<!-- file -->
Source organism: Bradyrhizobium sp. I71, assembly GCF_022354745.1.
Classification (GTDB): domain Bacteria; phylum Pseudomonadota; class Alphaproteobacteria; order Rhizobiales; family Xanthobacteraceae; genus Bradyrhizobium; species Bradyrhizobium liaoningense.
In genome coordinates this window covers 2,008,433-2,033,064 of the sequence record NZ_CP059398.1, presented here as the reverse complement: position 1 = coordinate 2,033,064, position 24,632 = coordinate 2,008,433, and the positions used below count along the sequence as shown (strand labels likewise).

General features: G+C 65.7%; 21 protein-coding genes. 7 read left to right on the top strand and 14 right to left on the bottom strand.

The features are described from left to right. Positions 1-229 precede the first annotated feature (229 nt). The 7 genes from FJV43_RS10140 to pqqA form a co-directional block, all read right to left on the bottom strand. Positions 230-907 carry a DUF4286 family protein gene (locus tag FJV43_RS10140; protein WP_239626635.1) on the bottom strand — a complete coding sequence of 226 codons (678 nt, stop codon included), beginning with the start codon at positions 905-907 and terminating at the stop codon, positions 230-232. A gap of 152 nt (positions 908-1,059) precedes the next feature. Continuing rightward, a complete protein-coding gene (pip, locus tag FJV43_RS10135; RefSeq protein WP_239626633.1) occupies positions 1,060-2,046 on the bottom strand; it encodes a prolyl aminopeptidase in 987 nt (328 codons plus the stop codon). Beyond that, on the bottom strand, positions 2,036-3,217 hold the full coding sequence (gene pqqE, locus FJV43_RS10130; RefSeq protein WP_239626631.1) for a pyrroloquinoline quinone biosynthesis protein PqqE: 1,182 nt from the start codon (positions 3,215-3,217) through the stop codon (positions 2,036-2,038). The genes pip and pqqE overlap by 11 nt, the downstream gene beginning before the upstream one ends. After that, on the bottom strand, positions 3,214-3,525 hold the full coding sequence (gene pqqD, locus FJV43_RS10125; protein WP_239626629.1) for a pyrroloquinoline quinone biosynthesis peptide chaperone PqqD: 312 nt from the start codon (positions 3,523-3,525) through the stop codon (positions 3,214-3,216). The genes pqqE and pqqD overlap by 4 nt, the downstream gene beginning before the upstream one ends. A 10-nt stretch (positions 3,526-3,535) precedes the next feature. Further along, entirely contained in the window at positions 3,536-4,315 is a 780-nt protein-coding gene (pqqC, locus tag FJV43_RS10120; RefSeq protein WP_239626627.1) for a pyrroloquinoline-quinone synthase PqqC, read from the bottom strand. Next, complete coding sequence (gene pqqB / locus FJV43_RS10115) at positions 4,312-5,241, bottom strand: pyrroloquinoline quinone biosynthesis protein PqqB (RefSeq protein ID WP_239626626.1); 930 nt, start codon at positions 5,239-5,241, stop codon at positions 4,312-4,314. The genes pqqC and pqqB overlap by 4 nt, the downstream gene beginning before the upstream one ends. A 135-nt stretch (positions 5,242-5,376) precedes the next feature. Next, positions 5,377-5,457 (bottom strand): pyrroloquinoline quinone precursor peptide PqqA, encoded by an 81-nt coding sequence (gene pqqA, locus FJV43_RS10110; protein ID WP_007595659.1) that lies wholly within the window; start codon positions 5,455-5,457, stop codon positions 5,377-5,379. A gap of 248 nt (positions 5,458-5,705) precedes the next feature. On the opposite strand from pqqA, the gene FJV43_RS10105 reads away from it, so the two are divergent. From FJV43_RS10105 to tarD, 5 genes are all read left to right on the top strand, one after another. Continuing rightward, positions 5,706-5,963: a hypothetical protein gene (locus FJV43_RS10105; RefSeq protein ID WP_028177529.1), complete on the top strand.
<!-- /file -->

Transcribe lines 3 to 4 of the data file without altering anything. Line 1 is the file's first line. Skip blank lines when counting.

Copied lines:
In genome coordinates this window covers 2,008,433-2,033,064 of the sequence record NZ_CP059398.1, presented here as the reverse complement: position 1 = coordinate 2,033,064, position 24,632 = coordinate 2,008,433, and the positions used below count along the sequence as shown (strand labels likewise).

General features: G+C 65.7%; 21 protein-coding genes. 7 read left to right on the top strand and 14 right to left on the bottom strand.